Pressed Flower Envelope Seals

You like the cards more than the presents?” I was often asked incredulously on my birthday when I was younger.

It’s the truth. There can be so much thoughtfulness behind a well-chosen card, a smartly-written envelope or a unique message. Cards can be displayed and used for years afterwards and then kept in a special place as a reminder of a great occasion.

With this in mind, I decided to write a few posts showcasing some fun ideas for prettying up envelopes and cards.  Sometimes you don’t always know someone well enough to buy a present for them, but would like to give them something. I think a card with a little extra touch, would show that you have given them a special thought and not just picked a card out of the emergency card drawer/box/shelf!

pressed flowers

Let’s start with the envelope. I like envelopes in unusual colours, like the ones that come with the beautiful cards from *Artist Not Included’s range.  Some people aren’t a fan of sticking the envelope down completely but fold it inwards instead. I’ve debated this for a while (I have, honestly) and I’ve come to the conclusion that it feels a bit unfinished. When I get a card like that, it somehow portrays an expectation of being able to re-use the envelope again.  Unless I plan on sending post to myself, with my name on the front, or am going to stick something over the top, it’s not going to work. If someone is getting a card from me, they’re going to get their own sealed envelope, ready to be opened just once. They can have that joy.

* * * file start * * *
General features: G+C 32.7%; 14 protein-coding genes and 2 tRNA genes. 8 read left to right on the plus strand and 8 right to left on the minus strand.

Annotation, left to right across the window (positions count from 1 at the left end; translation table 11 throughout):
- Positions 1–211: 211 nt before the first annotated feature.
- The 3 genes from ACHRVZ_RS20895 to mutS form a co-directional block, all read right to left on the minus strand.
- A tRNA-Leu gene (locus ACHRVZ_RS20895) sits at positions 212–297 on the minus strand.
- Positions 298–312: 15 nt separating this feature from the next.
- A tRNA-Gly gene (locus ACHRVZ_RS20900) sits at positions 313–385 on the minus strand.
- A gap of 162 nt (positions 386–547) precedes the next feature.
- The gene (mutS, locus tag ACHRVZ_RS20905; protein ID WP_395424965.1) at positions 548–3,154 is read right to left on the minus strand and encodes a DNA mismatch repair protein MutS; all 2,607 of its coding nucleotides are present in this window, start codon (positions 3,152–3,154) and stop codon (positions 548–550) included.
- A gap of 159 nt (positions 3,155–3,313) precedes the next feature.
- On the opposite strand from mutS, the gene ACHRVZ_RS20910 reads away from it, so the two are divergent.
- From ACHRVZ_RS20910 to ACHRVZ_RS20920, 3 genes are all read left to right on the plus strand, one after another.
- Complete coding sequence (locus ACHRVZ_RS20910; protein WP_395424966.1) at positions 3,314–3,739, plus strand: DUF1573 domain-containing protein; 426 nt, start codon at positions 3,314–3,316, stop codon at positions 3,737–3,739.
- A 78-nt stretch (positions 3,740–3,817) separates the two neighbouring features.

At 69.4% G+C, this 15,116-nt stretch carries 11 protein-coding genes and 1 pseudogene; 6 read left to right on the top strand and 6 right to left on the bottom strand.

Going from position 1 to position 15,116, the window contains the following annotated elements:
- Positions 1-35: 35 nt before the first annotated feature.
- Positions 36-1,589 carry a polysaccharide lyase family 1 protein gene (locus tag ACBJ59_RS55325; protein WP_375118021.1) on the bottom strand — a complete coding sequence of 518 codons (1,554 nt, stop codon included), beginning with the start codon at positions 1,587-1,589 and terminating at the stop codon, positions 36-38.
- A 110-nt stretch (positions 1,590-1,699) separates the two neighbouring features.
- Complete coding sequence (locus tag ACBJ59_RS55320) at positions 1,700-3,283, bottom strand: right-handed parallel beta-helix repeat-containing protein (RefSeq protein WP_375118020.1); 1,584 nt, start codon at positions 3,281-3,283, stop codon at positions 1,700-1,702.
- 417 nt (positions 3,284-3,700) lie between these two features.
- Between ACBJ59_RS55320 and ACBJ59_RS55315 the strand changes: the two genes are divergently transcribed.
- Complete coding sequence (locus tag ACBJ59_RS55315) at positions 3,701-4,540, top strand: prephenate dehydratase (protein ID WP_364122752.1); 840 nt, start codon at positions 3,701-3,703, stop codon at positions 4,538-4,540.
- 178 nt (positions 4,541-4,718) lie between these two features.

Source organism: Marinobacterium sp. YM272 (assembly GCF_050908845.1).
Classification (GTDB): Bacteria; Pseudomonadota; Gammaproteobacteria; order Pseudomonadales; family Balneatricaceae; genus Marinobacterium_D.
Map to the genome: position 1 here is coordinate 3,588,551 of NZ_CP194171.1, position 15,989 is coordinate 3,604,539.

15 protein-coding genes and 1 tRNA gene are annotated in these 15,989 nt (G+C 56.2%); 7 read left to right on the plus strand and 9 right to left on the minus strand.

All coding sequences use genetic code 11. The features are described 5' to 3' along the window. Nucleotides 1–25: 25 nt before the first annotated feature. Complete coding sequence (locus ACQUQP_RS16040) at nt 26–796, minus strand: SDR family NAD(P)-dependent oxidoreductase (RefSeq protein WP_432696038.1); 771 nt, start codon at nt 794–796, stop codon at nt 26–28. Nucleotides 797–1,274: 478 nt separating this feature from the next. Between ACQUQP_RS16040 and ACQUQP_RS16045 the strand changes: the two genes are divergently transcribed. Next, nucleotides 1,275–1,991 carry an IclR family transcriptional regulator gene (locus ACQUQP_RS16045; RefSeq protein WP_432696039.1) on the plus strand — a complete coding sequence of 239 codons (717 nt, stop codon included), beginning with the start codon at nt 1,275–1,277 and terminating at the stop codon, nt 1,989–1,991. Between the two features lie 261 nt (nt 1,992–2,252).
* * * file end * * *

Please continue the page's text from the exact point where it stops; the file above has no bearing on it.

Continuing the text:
Ooh… that turned into a bit of a rant – who knew I was so passionate about that little gem?! Anyway, onwards…

pressed wild flower envelope seal

This time of year is perfect for collecting wild flowers and plants from the garden.  Leaves and stems are mostly dry and can be pressed quickly.  The flower press of my childhood is long packed away into the attic, so I made do with a piece of kitchen towel in-between two heavy books.  My chosen flowers were flattened suitably within a day, but would ideally need another couple of days, in the warm, to dry out completely.

The best flowers to choose are those that aren’t too juicy. The less succulent they are, the quicker and more successful they are to press. You could try: daisies, hydrangea, geraniums, campion, buttercups, lavender, forget-me-not.

My idea was to use a pressed flower as a wax seal alternative. A little surprise for when the envelope was turned over. I used the tiniest bit of glue to fix the flower onto the paper, while handling the petals carefully to avoid bruising.

hyrdangea envelope seal

If these envelopes were going to be subjected to large amounts of handling or postal travel, I would cover them with sticky back plastic, or even a neatly cut piece of sellotape if I was desperate!

Don’t they look cute?!

I can’t wait to give them out!  Have a great day x

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